Future parents, when thinking of a name for your freshly born baby boy, please oh PLEASE don't call him Luke. It happened in Star Wars and it happens in Tales of the Abyss (~TotA). Luke (a.k.a. the main character in both stories) only comes across as the whiniest little bag of patheticness in existence, and both get the massive boot up their behind that they need to change at very different costs. In Tales of the Abyss, Luke fon Fabre, whose initial back story is basically along the lines of "was born, got kidnapped at 7 years old, was returned home and never allowed to leave" is our protagonist, 100% fulfilling the "Luke" stereotype that dearest Mr Lucas gave us in 1977. In the TotA world, The Score is the history of the future, and what is written there is believed to come to pass at some point. Faced with their fates supposedly set in stone, some of the population are content to let things happen the way they are written. Others, however, are not. And so an engaging and entertaining story enfolds.
For those unfamiliar with the series, the Tales Of games are stand-alone RPG action games, each with an individual and complex storyline linking and explaining the reasons behind the characters' journey from one city, town, village or dungeon to another. In Tales of the Abyss, the player mainly plays as the irritating Luke, although there are times when the party splits and another character must be controlled instead. The controls are as straightforward as one has come to expect of the Tales Of games. A is a standard attack and B is a special attack, both can be combined with a direction on the slide pad to execute a different attack. Y is used to guard, down and Y being a magic-specific guard. When held, the R shoulder button and the slide pad are used to select the currently targeted enemy. Independently, when held the L button enables "free run" mode so that the player can traverse the entire battlefield rather than being limited to just the linear 2 dimensional motion of the battle targeting. Free run can be very useful to dodge enemy attacks when they are highly directional in nature. There are four buttons on the 3DS touch screen which can also be configured to call forth a move from any of the party characters currently battling. This does not negate the amount of time it takes to chant a spell-based attack or support move, still leaving the character vulnerable.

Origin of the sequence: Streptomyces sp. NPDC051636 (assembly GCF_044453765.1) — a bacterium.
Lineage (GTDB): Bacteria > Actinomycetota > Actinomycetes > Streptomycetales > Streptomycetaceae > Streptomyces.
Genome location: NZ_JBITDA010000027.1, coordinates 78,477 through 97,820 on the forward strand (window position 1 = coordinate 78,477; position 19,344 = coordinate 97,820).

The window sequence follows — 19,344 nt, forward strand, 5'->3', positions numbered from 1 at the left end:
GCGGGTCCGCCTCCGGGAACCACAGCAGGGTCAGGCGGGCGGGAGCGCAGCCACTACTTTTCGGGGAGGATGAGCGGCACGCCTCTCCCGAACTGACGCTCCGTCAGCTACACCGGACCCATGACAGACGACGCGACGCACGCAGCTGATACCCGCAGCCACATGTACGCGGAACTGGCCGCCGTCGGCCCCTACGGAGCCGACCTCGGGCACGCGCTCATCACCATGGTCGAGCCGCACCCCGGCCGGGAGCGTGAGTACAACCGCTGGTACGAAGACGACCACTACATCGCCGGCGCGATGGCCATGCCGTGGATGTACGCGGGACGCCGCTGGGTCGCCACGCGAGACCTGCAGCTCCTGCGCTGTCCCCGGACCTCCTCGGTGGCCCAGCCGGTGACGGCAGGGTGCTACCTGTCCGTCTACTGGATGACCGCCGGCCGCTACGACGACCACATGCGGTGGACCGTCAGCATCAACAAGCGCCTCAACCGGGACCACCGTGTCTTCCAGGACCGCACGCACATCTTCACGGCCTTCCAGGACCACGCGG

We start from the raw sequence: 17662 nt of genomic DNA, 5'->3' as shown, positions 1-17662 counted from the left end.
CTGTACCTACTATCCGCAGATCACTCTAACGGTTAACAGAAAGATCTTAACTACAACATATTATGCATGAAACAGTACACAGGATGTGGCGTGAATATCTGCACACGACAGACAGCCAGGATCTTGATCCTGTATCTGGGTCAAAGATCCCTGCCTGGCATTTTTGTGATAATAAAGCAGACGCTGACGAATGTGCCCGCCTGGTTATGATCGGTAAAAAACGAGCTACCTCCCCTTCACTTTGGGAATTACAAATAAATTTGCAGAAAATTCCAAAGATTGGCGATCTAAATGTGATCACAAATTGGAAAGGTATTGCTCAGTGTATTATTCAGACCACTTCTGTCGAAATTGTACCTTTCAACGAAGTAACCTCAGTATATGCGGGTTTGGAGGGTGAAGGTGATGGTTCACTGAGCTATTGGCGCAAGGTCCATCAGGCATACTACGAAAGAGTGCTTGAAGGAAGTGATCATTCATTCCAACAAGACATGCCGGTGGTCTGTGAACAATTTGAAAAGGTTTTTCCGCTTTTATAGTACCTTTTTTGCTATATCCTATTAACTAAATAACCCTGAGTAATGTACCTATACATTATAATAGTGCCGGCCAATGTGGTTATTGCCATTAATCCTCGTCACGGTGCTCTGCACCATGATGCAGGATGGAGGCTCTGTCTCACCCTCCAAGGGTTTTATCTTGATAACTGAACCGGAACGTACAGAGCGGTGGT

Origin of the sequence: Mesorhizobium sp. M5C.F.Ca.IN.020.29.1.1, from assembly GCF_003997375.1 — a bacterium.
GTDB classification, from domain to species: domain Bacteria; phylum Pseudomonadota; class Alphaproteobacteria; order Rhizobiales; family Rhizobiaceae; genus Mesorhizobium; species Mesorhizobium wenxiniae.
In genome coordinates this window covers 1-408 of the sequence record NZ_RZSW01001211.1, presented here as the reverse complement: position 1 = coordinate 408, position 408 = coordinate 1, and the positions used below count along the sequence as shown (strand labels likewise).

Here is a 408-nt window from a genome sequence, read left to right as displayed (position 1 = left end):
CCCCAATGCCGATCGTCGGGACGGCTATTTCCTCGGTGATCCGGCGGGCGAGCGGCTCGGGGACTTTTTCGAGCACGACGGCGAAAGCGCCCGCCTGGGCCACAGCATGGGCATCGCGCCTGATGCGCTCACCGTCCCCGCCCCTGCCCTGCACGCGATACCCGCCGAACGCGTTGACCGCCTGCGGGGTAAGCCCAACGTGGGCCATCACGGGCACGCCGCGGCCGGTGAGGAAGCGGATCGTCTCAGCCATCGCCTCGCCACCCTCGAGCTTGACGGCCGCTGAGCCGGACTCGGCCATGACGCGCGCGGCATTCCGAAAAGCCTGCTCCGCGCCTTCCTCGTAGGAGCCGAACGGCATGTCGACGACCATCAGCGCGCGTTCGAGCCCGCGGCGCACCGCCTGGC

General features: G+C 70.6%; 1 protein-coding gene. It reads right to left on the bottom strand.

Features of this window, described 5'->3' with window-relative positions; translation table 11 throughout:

There is the Auto-battle option if the player is content to just watch as their minions duke it out with whatever enemies they are engaging. Much better than dozing off while playing! The AI used for the characters is actually quite intelligent, using whatever moves it thinks are best, using healing items at the right time and generally behaving like a seasoned player would. The player is quite safe to leave it to deal with most enemies, including some of the tougher ones. It would, however, be advised to take over control when faced with a big boss-type character in battle. The Bosses are tough but beatable, with the player the one who needs to decide how much they need to level their characters up in an area before proceeding any further. The choice of which four of the six playable characters has a huge effect on the success/failure of a battle.
Dungeon design is more than adequate - though a challenge of patience at times for sure. Backtracking is not a necessity, but there are many confusing areas where the wrong route is the easiest to take; enough to tax, but not enough to frustrate. The scenery is a pretty backdrop to what takes place, ranging from lush, green forests to dusty desert sand dunes. The 3D effects for these areas are the best use of the technology in the game. Luke and his companions are quite well detailed, despite the jagged edges due to the combination of the limitations of the 3DSs screen and the 3D effect. Their motion in and out of battle is smooth and natural, with the Japanese voices actors doing their usual stand up job of portraying their respective characters (no comment on the English language version at the time of writing). Mid-game cutscenes are all fully animated and look like the were lifted straight from the 2008 anime series.
How accessible is the Japanese version to non-Japanese speakers? This is a bit of a moot point with the English version released on November 25th 2011 in Europe and scheduled for February 14th 2012 in North America. However, for those who still prefer to import, it'll be unlikely that they will follow much of the story without having a better than decent grasp of Japanese, previously playing the PS2 version, having watched a translation of the anime series, or playing and reading a story guide at the same time. The "talking heads" chat scenes that pop up every town/village or event (press Start when some text appears at the bottom of the main screen) take up a fair portion of the non-battling playtime, and the conversations may prove difficult to follow to many. The menu systems, equipment screens, etc. are easy enough to navigate, and with a little trial and error should prove no hassle in no time at all.
Overall, Tales of the Abyss is simple enough to play, has plenty of save points, and is great to play in either quick bursts or in long sessions, 3DS battery life notwithstanding. If the literal rough edges can be ignored there is more than enough content to keep the player occupied for well over 40 hours, which at no point comes across as a chore.
The verdict: 7/10
+ Fun and challenging battles and puzzles.
+ Excellent scripting and voice acting.
+ Decent AI.
- 3D jaggie heaven.
- Battles can be a little repetitive.
JPN version reviewed.